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E. Demiurges Play Again
time limit per test
2 seconds
memory limit per test
256 megabytes
standard input
standard output

Demiurges Shambambukli and Mazukta love to watch the games of ordinary people. Today, they noticed two men who play the following game.

There is a rooted tree on n nodes, m of which are leaves (a leaf is a nodes that does not have any children), edges of the tree are directed from parent to children. In the leaves of the tree integers from 1 to m are placed in such a way that each number appears exactly in one leaf.

Initially, the root of the tree contains a piece. Two players move this piece in turns, during a move a player moves the piece from its current nodes to one of its children; if the player can not make a move, the game ends immediately. The result of the game is the number placed in the leaf where a piece has completed its movement. The player who makes the first move tries to maximize the result of the game and the second player, on the contrary, tries to minimize the result. We can assume that both players move optimally well.

Demiurges are omnipotent, so before the game they can arbitrarily rearrange the numbers placed in the leaves. Shambambukli wants to rearrange numbers so that the result of the game when both players play optimally well is as large as possible, and Mazukta wants the result to be as small as possible. What will be the outcome of the game, if the numbers are rearranged by Shambambukli, and what will it be if the numbers are rearranged by Mazukta? Of course, the Demiurges choose the best possible option of arranging numbers.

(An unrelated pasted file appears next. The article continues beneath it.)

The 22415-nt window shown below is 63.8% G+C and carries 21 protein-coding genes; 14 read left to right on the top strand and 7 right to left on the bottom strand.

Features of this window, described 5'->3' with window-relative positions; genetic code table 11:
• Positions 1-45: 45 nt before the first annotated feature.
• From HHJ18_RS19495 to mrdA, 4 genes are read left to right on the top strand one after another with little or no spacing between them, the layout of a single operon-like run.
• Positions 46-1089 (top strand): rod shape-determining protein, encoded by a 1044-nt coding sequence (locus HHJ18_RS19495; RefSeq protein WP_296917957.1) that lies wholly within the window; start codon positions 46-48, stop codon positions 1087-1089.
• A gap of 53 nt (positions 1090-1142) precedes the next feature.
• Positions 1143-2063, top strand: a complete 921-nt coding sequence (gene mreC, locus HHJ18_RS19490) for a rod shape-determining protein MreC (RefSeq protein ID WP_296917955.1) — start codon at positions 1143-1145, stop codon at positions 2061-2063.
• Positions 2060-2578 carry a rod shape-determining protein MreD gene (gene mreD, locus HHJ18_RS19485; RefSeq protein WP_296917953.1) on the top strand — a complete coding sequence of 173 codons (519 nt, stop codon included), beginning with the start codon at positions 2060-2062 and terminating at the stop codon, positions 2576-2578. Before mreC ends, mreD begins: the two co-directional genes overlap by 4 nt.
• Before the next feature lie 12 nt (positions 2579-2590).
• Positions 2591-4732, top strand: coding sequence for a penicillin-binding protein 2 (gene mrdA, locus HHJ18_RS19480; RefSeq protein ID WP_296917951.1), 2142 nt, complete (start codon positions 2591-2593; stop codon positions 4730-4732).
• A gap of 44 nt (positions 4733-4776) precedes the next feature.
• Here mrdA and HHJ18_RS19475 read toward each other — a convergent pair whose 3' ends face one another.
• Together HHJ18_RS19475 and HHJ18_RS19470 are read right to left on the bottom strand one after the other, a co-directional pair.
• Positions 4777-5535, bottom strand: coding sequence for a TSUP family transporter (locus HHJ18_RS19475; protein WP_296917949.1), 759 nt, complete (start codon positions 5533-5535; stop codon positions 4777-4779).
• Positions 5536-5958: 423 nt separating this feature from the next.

The first line contains a single integer n — the number of nodes in the tree (1 ≤ n ≤ 2·105).

Each of the next n - 1 lines contains two integers ui and vi (1 ≤ ui, vi ≤ n) — the ends of the edge of the tree; the edge leads from node ui to node vi. It is guaranteed that the described graph is a rooted tree, and the root is the node 1.


Print two space-separated integers — the maximum possible and the minimum possible result of the game.

1 2
1 3
2 4
2 5
3 2
1 2
1 3
3 4
1 5
5 6
3 3

Consider the first sample. The tree contains three leaves: 3, 4 and 5. If we put the maximum number 3 at node 3, then the first player moves there and the result will be 3. On the other hand, it is easy to see that for any rearrangement the first player can guarantee the result of at least 2.

In the second sample no matter what the arragment is the first player can go along the path that ends with a leaf with number 3.